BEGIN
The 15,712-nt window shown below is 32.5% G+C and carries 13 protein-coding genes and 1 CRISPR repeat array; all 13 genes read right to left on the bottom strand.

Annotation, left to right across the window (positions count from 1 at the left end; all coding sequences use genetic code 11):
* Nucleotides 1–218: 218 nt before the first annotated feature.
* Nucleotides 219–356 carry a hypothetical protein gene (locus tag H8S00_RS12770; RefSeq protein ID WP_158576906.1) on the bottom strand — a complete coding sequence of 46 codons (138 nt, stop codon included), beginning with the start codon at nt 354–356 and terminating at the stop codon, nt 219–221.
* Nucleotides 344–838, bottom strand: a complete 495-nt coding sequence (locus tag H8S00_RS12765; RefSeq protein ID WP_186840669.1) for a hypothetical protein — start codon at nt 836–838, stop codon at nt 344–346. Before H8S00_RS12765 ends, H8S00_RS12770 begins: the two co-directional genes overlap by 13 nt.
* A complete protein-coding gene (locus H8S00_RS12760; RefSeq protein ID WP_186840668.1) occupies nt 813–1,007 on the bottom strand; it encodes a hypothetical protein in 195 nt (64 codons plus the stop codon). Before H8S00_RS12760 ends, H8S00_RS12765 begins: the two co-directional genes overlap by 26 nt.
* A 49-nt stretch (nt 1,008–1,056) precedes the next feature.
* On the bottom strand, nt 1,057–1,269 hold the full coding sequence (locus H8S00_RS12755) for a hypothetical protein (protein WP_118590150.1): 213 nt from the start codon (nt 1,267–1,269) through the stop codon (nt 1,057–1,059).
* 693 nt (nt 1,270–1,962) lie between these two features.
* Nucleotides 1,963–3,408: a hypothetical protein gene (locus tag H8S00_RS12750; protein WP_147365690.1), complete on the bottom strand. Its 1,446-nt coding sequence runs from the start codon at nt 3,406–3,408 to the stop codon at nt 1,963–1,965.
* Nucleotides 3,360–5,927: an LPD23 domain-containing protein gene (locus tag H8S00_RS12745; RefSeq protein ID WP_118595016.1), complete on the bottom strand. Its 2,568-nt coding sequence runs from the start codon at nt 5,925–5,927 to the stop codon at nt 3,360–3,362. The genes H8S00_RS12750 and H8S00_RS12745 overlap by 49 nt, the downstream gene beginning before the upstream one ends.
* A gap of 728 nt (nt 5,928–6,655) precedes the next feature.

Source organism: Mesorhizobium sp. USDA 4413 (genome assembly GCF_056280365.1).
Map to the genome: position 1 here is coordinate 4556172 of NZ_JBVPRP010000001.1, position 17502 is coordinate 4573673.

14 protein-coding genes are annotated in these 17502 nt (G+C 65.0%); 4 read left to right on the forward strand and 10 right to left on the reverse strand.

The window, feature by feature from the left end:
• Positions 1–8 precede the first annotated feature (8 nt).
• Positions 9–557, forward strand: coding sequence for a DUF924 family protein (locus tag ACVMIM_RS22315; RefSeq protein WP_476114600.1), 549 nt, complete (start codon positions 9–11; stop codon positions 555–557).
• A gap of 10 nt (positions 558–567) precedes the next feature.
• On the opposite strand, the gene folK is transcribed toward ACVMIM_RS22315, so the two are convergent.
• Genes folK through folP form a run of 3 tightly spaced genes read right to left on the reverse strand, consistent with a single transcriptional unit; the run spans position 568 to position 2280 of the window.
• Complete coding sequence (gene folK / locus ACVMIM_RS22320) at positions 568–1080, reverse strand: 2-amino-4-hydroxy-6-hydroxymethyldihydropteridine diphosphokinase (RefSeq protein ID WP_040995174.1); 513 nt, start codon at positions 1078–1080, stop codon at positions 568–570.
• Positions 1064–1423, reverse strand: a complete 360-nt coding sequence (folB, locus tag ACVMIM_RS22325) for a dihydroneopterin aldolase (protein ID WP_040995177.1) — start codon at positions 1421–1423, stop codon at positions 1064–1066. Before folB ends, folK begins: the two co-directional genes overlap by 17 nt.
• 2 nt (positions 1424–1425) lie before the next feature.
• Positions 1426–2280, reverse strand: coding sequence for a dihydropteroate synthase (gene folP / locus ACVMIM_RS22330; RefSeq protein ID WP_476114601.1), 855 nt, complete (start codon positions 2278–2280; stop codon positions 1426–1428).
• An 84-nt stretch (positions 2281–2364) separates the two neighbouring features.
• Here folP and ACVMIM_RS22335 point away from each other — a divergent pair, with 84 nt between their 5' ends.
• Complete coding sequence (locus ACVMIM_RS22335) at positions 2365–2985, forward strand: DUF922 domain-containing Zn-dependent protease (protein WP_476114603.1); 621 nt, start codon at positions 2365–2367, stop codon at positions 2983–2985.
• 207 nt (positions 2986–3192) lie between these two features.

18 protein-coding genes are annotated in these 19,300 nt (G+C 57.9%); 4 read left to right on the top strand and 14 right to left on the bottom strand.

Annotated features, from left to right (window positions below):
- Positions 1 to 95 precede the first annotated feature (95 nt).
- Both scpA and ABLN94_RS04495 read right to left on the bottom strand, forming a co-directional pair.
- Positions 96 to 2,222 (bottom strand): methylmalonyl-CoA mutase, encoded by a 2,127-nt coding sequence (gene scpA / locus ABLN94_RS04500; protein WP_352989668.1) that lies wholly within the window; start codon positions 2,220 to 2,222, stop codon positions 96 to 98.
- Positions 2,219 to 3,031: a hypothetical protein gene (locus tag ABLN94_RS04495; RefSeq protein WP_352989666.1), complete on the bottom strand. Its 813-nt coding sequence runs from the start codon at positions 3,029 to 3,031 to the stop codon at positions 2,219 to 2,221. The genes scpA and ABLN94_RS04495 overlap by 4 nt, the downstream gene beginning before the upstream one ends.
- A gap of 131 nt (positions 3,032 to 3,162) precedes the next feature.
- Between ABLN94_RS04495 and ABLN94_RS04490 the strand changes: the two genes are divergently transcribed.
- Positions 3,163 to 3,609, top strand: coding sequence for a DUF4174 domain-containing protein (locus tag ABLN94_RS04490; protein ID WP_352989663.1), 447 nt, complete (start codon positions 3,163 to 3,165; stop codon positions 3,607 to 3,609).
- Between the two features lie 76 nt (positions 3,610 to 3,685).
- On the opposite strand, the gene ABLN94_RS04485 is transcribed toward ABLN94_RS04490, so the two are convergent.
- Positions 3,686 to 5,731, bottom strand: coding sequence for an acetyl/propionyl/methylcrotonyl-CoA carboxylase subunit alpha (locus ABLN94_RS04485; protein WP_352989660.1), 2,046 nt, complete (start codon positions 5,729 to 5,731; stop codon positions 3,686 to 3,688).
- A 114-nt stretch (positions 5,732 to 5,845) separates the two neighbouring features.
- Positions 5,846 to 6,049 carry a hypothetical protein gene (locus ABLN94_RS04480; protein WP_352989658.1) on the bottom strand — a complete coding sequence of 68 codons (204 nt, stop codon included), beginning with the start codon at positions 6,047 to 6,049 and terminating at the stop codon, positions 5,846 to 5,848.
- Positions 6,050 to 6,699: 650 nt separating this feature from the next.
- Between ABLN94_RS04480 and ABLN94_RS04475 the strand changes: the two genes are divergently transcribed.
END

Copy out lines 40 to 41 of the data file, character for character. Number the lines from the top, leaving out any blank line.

- On the opposite strand, the gene ABLN94_RS04485 is transcribed toward ABLN94_RS04490, so the two are convergent.
- Positions 3,686 to 5,731, bottom strand: coding sequence for an acetyl/propionyl/methylcrotonyl-CoA carboxylase subunit alpha (locus ABLN94_RS04485; protein WP_352989660.1), 2,046 nt, complete (start codon positions 5,729 to 5,731; stop codon positions 3,686 to 3,688).